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Replica steam engine to be named after county

Created on 25/01/2021 @ 14:17
A replica steam engine used on the Cambrian Railway is to be named 'County of Montgomery.'

The Churchward County Trust is building a full-size replica of a Great Western Railway (GWR) 'County' class 4-4-0 locomotive and has unveiled the loco's new nameplates. 

Forty of the original 'County' locos were built between 1904 and 1912, with 11 named after Welsh counties on the GWR network.

Montgomeryshire was not included in the GWR's naming scheme at that time as it was a Cambrian Railways stronghold, but the county found itself at the heart of the GWR following the grouping of railway companies in 1923 when the Cambrian was absorbed into the GWR.

It was for this reason that the Churchward County Trust selected the name County of Montgomery for its new loco.

The nameplates have been sponsored by John Buxton of Cambrian Transport, and were produced by the Procast Foundry in Yorkshire.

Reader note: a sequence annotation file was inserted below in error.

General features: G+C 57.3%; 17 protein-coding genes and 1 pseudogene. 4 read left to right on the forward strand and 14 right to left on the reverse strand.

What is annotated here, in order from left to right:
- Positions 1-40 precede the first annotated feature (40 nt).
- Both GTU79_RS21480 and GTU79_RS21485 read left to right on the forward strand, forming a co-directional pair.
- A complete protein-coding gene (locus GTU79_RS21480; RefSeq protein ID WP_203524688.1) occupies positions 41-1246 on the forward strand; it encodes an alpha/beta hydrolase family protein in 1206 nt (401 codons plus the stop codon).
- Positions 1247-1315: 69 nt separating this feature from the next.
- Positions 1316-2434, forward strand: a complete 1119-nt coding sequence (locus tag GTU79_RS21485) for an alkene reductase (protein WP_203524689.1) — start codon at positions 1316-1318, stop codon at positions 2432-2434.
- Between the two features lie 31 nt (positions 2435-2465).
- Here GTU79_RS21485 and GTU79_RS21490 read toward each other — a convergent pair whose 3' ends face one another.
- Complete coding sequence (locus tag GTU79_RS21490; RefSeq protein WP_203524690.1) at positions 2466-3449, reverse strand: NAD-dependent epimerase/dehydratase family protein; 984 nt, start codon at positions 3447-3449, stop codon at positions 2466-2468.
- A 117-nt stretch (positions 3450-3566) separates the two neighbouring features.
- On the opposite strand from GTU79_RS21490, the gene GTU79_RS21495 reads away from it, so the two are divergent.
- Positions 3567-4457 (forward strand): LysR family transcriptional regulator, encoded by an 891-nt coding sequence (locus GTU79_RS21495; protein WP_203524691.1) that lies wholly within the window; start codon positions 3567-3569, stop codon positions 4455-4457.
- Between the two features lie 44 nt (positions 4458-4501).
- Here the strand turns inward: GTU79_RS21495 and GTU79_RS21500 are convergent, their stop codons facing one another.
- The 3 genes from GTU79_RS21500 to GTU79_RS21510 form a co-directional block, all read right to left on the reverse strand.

The new loco is being erected at Tyseley Locomotive Works in Birmingham, where the main frames have been assembled, the first example to be built since 1912.

The CCT has also placed the order for County of Montgomery’s two cylinders, which are to be cast in the coming weeks, and will soon be ordering the four 6ft 8½ diameter driving wheels.

CCT chairman Gary Boyd-Hope said: “It’s wonderful to see the new nameplates, which have been manufactured in the traditional manner with individually-cast brass letters mounted on a steel backplate, and surrounded by brass beading. We feel this gives Montgomeryshire the recognition it missed out on over 100 years ago when the original engines were built.”

Further details of the project and how to support it, including a ‘County for the Cost of a Coffee a Week’ scheme, can be found at